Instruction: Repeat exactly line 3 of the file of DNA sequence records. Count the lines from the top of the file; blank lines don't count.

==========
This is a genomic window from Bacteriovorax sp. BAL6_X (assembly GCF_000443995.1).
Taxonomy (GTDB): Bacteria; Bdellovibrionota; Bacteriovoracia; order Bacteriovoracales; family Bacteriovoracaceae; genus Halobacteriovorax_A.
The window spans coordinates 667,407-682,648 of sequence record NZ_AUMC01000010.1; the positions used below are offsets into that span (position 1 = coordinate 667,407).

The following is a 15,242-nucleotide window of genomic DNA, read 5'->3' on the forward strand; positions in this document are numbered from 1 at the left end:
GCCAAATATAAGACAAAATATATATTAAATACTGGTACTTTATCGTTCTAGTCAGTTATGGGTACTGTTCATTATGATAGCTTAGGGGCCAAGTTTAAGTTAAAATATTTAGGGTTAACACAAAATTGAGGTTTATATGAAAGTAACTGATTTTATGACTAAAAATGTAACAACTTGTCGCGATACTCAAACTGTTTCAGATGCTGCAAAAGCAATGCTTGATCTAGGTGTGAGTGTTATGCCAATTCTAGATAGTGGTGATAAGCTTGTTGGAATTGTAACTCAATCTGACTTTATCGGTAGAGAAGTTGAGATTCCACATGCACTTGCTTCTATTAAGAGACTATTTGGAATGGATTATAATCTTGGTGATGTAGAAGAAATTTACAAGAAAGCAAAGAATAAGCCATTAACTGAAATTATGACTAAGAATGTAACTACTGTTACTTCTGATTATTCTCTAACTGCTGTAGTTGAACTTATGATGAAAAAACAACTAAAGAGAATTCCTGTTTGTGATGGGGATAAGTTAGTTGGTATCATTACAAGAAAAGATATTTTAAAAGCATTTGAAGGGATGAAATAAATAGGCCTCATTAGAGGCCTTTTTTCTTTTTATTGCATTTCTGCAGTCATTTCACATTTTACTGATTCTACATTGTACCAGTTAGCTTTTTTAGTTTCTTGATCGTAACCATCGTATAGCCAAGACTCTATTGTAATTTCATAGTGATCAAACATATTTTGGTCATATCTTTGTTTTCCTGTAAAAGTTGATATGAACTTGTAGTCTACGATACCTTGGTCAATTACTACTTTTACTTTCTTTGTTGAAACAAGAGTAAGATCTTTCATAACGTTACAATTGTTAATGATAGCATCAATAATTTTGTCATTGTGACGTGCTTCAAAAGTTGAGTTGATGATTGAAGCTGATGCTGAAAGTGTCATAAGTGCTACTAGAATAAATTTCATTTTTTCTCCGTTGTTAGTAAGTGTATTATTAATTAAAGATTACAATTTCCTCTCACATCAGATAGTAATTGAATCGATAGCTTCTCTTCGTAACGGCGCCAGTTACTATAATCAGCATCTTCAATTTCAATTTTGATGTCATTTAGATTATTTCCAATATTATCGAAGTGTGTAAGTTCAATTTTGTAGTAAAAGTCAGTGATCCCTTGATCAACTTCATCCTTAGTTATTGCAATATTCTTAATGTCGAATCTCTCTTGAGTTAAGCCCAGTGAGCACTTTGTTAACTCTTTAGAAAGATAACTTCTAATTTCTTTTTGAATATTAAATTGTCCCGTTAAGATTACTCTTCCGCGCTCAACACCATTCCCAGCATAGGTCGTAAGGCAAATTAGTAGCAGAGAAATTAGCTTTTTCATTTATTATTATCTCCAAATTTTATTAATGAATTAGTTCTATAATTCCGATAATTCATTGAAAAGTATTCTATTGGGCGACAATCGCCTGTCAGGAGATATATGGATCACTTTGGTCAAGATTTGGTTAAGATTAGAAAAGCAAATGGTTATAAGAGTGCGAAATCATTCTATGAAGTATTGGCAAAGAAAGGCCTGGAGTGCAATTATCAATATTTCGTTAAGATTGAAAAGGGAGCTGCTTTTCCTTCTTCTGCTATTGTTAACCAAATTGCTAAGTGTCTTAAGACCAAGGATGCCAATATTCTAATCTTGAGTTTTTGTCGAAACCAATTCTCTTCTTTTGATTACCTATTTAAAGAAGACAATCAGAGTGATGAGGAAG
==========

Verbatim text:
The window spans coordinates 667,407-682,648 of sequence record NZ_AUMC01000010.1; the positions used below are offsets into that span (position 1 = coordinate 667,407).